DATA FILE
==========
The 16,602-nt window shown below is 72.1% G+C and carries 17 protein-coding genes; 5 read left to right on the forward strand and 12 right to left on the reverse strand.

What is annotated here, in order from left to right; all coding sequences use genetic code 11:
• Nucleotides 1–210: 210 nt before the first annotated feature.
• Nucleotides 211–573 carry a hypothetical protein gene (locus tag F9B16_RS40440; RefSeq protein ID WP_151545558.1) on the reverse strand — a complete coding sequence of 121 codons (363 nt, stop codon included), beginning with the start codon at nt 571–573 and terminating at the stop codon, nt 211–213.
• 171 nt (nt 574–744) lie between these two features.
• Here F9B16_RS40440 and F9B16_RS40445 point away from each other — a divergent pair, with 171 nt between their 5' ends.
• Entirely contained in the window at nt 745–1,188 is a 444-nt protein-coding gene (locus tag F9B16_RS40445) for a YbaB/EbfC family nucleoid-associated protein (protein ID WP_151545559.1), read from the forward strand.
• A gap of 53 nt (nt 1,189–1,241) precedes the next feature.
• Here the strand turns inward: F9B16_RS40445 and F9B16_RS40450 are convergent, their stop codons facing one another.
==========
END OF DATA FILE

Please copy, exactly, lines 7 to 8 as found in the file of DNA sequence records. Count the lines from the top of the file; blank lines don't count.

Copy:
• Entirely contained in the window at nt 745–1,188 is a 444-nt protein-coding gene (locus tag F9B16_RS40445) for a YbaB/EbfC family nucleoid-associated protein (protein ID WP_151545559.1), read from the forward strand.
• A gap of 53 nt (nt 1,189–1,241) precedes the next feature.